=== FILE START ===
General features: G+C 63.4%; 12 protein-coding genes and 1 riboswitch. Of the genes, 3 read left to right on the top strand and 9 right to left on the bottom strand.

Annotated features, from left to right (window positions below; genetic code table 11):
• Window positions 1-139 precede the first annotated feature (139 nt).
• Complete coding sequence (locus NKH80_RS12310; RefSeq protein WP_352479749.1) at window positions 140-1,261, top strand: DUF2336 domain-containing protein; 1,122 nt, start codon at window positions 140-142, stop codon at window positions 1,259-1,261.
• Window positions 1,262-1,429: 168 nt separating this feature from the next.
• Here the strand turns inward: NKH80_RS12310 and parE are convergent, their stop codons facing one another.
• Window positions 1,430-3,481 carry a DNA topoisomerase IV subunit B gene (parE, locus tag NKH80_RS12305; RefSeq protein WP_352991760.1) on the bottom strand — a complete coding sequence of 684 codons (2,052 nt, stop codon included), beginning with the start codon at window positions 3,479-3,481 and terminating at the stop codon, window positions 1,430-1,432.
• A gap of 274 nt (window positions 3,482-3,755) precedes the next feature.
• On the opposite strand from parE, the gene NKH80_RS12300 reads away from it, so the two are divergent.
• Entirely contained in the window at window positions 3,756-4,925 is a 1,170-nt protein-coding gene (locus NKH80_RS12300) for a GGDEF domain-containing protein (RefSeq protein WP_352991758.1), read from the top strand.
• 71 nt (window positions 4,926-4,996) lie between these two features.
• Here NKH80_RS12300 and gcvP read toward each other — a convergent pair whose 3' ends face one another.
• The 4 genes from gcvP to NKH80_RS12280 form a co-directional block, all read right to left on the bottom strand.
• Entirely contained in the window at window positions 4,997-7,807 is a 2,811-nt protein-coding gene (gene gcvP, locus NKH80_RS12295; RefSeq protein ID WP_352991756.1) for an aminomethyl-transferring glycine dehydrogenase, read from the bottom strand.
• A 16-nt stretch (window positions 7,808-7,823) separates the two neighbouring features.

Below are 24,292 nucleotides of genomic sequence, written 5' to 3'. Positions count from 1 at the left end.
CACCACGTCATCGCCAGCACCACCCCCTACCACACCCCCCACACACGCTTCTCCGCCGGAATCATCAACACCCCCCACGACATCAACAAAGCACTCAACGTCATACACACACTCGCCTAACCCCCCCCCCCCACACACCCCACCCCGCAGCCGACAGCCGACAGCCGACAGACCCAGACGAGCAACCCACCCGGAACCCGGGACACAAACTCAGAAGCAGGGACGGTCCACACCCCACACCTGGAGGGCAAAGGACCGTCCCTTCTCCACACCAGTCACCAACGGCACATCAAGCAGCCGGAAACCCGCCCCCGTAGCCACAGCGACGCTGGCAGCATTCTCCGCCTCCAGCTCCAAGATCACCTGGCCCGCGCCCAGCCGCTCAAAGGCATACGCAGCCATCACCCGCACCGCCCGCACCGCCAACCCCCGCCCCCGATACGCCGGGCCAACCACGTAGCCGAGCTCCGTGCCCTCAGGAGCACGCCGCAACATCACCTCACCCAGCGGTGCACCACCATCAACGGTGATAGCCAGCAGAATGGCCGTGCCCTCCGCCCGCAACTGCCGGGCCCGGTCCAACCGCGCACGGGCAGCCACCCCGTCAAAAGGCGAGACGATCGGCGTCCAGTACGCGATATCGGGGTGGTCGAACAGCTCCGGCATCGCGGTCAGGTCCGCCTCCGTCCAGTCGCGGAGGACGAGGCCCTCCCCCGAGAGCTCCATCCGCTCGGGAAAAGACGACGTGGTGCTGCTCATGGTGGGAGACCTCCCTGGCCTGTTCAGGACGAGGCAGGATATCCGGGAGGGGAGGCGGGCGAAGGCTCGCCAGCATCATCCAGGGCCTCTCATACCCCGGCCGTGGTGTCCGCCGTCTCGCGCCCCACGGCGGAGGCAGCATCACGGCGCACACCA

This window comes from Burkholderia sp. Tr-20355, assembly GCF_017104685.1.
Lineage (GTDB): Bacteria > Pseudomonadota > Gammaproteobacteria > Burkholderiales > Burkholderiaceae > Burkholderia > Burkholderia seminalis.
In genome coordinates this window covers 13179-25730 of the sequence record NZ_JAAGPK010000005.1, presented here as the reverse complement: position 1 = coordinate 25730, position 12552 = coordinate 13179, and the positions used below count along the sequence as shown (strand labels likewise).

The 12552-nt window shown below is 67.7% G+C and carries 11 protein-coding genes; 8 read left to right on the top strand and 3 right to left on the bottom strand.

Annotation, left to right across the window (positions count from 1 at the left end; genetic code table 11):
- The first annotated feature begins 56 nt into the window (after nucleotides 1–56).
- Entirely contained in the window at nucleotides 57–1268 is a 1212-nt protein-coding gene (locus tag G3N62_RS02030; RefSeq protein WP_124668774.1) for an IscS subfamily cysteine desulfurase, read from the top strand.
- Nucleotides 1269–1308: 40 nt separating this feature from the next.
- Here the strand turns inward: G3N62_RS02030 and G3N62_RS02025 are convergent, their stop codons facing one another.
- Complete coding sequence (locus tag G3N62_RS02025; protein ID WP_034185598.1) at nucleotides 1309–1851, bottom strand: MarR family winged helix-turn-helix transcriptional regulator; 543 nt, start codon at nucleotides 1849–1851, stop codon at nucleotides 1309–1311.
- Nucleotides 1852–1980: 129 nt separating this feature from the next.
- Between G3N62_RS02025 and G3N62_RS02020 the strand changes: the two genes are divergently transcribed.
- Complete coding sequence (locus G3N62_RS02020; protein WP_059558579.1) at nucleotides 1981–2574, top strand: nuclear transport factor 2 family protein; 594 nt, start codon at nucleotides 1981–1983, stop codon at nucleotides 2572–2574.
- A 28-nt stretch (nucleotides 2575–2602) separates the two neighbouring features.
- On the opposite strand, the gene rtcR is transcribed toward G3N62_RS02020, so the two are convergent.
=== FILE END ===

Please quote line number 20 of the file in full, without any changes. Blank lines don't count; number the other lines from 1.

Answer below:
In genome coordinates this window covers 13179-25730 of the sequence record NZ_JAAGPK010000005.1, presented here as the reverse complement: position 1 = coordinate 25730, position 12552 = coordinate 13179, and the positions used below count along the sequence as shown (strand labels likewise).